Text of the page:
On This Date in Sports February 15, 1998: Dale Finally Wins the Daytona 500
In collaboration with the Sportsecyclopedia.com
After 20 years of bad breaks and near misses, Dale Earnhardt finally won the Daytona 500. Earnhardt, considered one of the giants of Stock Car racing, had won seven NASCAR season championships and every other major race, including the Firecracker 400 at Daytona. Still, he had never won the season-opening “Great American Race.” After finally capturing the checkered flag, Earnhardt celebrated with a donut in the infield.
Born on April 29, 1951, in Kannapolis, North Carolina, Dale Earnhardt was a second-generation stock car driver, following in the footsteps of his father, Ralph Earnhardt, who was one of NASCAR’s early pioneers. Becoming a full-time racer on the Winston Cup circuit in 1979, Earnhardt became an immediate star, winning the Rookie of the Year. Over the next two decades, Dale Earnhardt became NASCAR’s biggest star, as he tied Richard Petty’s record with seven Winston Cup season championships. A hard-charging, aggressive driver in his trademarked black #3 Chevy, Dale Earnhardt earned the nickname the intimidator.
At the age of 47, Dale Earnhardt had achieved everything in NASCAR, winning every major race at least once, except the biggest of them all, the season-opening Daytona 500. Starting with his first race at Daytona in 1979, Earnhardt was almost always in contention, but somehow never was able to win the “Great American Race” as he finished in the top ten 14 times, including ten times in the top five. This included a four-year stretch, where the man in black finished second three times. Amazingly, Earnhardt dominated during the week leading up to the Daytona 500, as he won 27 races during his 19 years at speed week leading up to the race.
The 1998 NASCAR season was extra special as it celebrated its 50th anniversary. Bobby Labonte captured the pole next to his brother Terry, while Sterling Marlin qualified third and Dale Earnhardt qualified fourth, winning the Gatorade Twin 125s. The race was one of the cleanest in the 40-year history of the Daytona 500, as there were just three cautions in the entire 200-lap event. This led to the race being the fastest Daytona 500 in the restrictor plate era and the second fastest overall. The first caution came midway through the race when Ward Burton blew a tire. The second caution came later in the race when John Andretti and Robert Pressley made contact in turn two. However, for most of the afternoon, it was clear that it would be Dale Earnhardt’s day as he led 107 laps. The race, which had been run clean, finally had its big crash near the end as Andretti and Lake Speed bumped and spun out in the corner of turn two as Earnhardt, who had led since the 138th lap, was still in front ahead of Bobby Labonte and Jeremy Mayfield. As Earnhardt took the white and yellow flag, everyone applauded as he took home the checkered flag under caution to finally win the Daytona 500.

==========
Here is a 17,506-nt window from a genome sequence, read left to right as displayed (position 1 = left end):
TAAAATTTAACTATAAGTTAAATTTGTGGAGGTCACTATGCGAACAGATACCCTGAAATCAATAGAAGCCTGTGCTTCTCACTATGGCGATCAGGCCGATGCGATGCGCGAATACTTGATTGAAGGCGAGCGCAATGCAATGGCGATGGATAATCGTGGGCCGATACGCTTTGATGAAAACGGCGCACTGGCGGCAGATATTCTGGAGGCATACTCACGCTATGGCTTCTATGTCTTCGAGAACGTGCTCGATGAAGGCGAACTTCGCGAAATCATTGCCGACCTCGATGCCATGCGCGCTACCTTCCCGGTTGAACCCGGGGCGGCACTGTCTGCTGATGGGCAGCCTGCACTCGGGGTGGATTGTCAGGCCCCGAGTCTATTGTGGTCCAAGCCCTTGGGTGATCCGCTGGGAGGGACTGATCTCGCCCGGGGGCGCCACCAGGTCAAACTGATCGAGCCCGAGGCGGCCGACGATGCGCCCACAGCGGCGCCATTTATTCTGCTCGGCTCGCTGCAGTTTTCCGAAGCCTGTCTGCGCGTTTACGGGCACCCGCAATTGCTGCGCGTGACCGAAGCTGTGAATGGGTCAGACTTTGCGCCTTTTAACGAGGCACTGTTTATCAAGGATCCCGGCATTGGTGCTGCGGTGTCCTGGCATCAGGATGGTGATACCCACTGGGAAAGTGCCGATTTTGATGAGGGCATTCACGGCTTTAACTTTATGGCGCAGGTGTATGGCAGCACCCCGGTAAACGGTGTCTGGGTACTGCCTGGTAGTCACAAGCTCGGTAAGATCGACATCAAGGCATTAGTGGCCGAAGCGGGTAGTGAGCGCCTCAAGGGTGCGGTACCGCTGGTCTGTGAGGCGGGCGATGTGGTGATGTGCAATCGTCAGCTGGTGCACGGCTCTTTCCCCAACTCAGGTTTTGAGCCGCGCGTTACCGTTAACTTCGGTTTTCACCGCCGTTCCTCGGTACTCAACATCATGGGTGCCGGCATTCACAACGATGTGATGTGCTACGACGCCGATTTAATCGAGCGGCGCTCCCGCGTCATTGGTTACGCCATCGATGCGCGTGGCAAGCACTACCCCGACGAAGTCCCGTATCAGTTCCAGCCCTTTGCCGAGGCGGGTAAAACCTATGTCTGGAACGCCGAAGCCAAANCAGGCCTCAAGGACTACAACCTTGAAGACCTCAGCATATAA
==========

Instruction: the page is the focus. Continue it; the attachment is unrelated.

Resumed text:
After the race was completed, Dale Earnhardt driving down pit road was greeted by every pit crewmember from every team who reached into his black Chevy with #3 to offer congratulations. After the handshake line was over, Earnhardt took his car into the famous infield and did a donut in the shape of his famous #3.